Once-forgotten techniques used in construction in previous centuries still remain relevant for today's builders.
Since Wang Bo, a researcher at the Institute of Archaeology of the Chinese Academy of Social Sciences, joined archaeological work in Quanzhou city, East China's Fujian province, at the end of last year, he couldn't help wandering the streets and alleys of the old city in his free time. He was amazed by the traditional Chinese wisdom shown in the construction of the city in ancient times.
"Quanzhou's construction in many ways shows the thoughts of Kanyu, or Chinese geomancy, which is a part of traditional Chinese culture. So with the guidance of Kanyu's thought system, we can clearly see the development of the city construction," says Wang.
His findings pointed the direction for the archaeological work. After more than a year's efforts, the current achievement of the work was summarized in a seminar held in Quanzhou on Dec 11.
Organized by the Institute of Archaeology of CASS, the Bureau of Cultural Heritage of Fujian province and Quanzhou people's government, the seminar collects more than 30 essays from experts on various fields of Quanzhou's archaeological work, and some of them reported their findings during the seminar.
According to Wang, since last April, experts from the Fujian Museum's archaeological institute, the Institute of Archaeology of CASS, and the School of Archaeology and Museology of Peking University joined the team in carrying out archaeological work in Quanzhou, as part of China's world cultural heritage application project to UNESCO.
Archaeologists made a general excavation plan, and excavated the Xiacaopu iron production site in Qingyang village, Anxi county, the sites of Dehua kilns, the southern clan office and maritime trade office. The four sites are among the 22 sites of historical heritage highlighted in the project.
Wang, the leader of archaeological team excavating the sites, southern clan office and maritime trade office, says their work "basically proves the existence of the two sites".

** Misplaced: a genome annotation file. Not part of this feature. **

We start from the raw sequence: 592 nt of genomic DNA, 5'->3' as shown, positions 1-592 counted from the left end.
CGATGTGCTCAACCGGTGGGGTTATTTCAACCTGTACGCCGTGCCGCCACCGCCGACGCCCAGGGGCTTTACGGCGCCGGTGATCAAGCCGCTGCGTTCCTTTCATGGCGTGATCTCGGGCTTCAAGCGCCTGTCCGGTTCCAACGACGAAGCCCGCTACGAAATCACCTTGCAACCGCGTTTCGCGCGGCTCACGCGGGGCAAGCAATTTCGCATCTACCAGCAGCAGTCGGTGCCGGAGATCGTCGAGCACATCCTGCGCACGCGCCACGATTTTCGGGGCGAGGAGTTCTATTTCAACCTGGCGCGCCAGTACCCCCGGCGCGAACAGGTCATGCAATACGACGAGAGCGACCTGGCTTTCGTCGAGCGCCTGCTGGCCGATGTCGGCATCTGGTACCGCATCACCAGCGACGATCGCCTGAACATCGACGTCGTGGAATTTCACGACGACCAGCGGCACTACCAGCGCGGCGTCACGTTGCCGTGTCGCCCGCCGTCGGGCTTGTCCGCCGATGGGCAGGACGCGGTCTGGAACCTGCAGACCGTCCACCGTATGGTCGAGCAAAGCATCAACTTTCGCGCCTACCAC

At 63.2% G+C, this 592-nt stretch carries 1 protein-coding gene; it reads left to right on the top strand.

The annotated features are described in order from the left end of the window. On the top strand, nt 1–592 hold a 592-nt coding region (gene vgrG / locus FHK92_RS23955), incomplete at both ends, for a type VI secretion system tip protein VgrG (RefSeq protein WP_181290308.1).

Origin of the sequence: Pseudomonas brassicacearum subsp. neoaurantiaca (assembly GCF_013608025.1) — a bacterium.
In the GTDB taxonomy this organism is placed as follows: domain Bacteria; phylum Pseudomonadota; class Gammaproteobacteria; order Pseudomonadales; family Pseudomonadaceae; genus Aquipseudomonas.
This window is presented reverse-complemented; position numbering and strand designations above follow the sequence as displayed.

The southern clan office was a government sector that functioned from 1133 to 1277 to administer the imperial clan members who moved to Quanzhou during the Southern Song Dynasty (1127-1279). The maritime trade office was an official agency in charge of maritime trade from 1087 to 1472 in Quanzhou spanning the Song (960-1279) and Yuan (1271-1368) dynasties.
"We have found remains of some construction which show they were of high level in ancient China, and they were built according to strict official mapping, which was only used in official constructions. Words on some cultural relics unearthed also prove they are official constructions," says Wang.
"With the help of historical literature, we can basically infer the existence of the two sites, identify ranges of them and their construction techniques, which are similar to some ancient constructions we had found in Luoyang city, Central China's Henan province," he adds.
According to An Jiayao, director of the Silk Road Archaeological Specialized Committee of the Archaeological Society of China, "The existence of the official sites shows the political status of Quanzhou in ancient times, besides its important role as a commercial center."
According to historical literature, Quanzhou in the Song and Yuan dynasties was a port city with prosperous trade and cultural exchanges. "A large number of construction remains, like the stone pillar with features of Hinduism in Kaiyuan Temple, show Quanzhou's role in cultural communication," says Hang Kan, a professor from School of Archaeology and Museology of Peking University.
He also mentions former archaeological work have found sunken ships in the city, referring to its past glory in maritime trade. "The ship, inferred to have been used in the Song Dynasty, has already had advanced structure for fear of water leakage, making it advantageous in maritime trade," Hang says.
Hang says future archaeological efforts in Quanzhou will focus more on its complete city system, instead of on isolated sites. "For example, we have excavated some kilns and found some ancient porcelain items, but that's not enough. We still need to know more, like how the ancient people got raw materials to make porcelain, what techniques were used in the production, and in which routes the items were transported to overseas countries.
"These are all further questions we need to explore in the future. A city cannot exist alone, but must have a complete system to support its operation. We want to understand the whole system," says Hang.
"The city leans on the Chinese mainland and faces the sea both geographically and culturally. From this angle, our archaeological work in Quanzhou is not just trying to understand this single city, but its role in cultural communication and passing down cultural heritage, which is important for the whole world," says Shi Jinsong, deputy director of the Institute of Archaeology of CASS.